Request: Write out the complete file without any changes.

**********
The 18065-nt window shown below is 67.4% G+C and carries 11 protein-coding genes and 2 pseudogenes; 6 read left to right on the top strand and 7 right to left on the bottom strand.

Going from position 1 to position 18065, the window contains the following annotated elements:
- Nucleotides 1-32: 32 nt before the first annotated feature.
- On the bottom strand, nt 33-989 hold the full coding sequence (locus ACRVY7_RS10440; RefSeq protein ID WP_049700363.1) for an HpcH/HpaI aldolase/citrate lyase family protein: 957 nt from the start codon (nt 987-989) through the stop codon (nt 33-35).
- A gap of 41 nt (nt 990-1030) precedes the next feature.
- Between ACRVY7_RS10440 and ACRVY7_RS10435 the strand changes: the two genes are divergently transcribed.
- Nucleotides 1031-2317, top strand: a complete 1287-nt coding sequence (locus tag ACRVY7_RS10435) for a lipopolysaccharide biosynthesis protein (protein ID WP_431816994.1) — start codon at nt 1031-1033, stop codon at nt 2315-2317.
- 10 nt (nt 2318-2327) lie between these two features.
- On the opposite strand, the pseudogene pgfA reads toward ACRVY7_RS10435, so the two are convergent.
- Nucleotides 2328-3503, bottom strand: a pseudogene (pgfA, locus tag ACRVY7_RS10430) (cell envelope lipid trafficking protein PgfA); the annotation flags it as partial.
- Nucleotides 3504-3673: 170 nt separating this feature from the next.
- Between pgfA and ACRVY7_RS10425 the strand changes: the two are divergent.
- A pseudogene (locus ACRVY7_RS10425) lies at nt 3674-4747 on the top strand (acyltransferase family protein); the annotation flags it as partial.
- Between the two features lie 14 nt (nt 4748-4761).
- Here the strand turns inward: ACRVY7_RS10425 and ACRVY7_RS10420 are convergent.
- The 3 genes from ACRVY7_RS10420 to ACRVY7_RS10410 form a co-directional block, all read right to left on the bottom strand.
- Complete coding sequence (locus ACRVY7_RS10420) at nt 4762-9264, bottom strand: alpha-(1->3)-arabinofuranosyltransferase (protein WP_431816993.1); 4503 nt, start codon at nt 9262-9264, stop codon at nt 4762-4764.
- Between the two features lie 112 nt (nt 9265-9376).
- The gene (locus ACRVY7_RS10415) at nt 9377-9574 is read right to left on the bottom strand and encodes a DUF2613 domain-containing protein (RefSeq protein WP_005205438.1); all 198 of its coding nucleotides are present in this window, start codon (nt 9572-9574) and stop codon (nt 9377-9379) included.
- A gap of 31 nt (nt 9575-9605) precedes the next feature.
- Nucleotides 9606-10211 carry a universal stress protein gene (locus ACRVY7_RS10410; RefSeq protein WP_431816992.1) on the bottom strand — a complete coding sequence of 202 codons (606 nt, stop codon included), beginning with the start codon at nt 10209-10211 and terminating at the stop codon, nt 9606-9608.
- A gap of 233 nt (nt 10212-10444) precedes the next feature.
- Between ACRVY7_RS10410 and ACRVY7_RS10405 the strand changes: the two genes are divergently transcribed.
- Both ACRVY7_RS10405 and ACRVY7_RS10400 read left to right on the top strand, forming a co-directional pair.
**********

The 18065-nt window shown below is 67.4% G+C and carries 11 protein-coding genes and 2 pseudogenes; 6 read left to right on the top strand and 7 right to left on the bottom strand.

Going from position 1 to position 18065, the window contains the following annotated elements:
- Nucleotides 1-32: 32 nt before the first annotated feature.
- On the bottom strand, nt 33-989 hold the full coding sequence (locus ACRVY7_RS10440; RefSeq protein ID WP_049700363.1) for an HpcH/HpaI aldolase/citrate lyase family protein: 957 nt from the start codon (nt 987-989) through the stop codon (nt 33-35).
- A gap of 41 nt (nt 990-1030) precedes the next feature.
- Between ACRVY7_RS10440 and ACRVY7_RS10435 the strand changes: the two genes are divergently transcribed.
- Nucleotides 1031-2317, top strand: a complete 1287-nt coding sequence (locus tag ACRVY7_RS10435) for a lipopolysaccharide biosynthesis protein (protein ID WP_431816994.1) — start codon at nt 1031-1033, stop codon at nt 2315-2317.
- 10 nt (nt 2318-2327) lie between these two features.
- On the opposite strand, the pseudogene pgfA reads toward ACRVY7_RS10435, so the two are convergent.
- Nucleotides 2328-3503, bottom strand: a pseudogene (pgfA, locus tag ACRVY7_RS10430) (cell envelope lipid trafficking protein PgfA); the annotation flags it as partial.
- Nucleotides 3504-3673: 170 nt separating this feature from the next.
- Between pgfA and ACRVY7_RS10425 the strand changes: the two are divergent.
- A pseudogene (locus ACRVY7_RS10425) lies at nt 3674-4747 on the top strand (acyltransferase family protein); the annotation flags it as partial.
- Between the two features lie 14 nt (nt 4748-4761).
- Here the strand turns inward: ACRVY7_RS10425 and ACRVY7_RS10420 are convergent.
- The 3 genes from ACRVY7_RS10420 to ACRVY7_RS10410 form a co-directional block, all read right to left on the bottom strand.
- Complete coding sequence (locus ACRVY7_RS10420) at nt 4762-9264, bottom strand: alpha-(1->3)-arabinofuranosyltransferase (protein WP_431816993.1); 4503 nt, start codon at nt 9262-9264, stop codon at nt 4762-4764.
- Between the two features lie 112 nt (nt 9265-9376).
- The gene (locus ACRVY7_RS10415) at nt 9377-9574 is read right to left on the bottom strand and encodes a DUF2613 domain-containing protein (RefSeq protein WP_005205438.1); all 198 of its coding nucleotides are present in this window, start codon (nt 9572-9574) and stop codon (nt 9377-9379) included.
- A gap of 31 nt (nt 9575-9605) precedes the next feature.
- Nucleotides 9606-10211 carry a universal stress protein gene (locus ACRVY7_RS10410; RefSeq protein WP_431816992.1) on the bottom strand — a complete coding sequence of 202 codons (606 nt, stop codon included), beginning with the start codon at nt 10209-10211 and terminating at the stop codon, nt 9606-9608.
- A gap of 233 nt (nt 10212-10444) precedes the next feature.
- Between ACRVY7_RS10410 and ACRVY7_RS10405 the strand changes: the two genes are divergently transcribed.
- Both ACRVY7_RS10405 and ACRVY7_RS10400 read left to right on the top strand, forming a co-directional pair.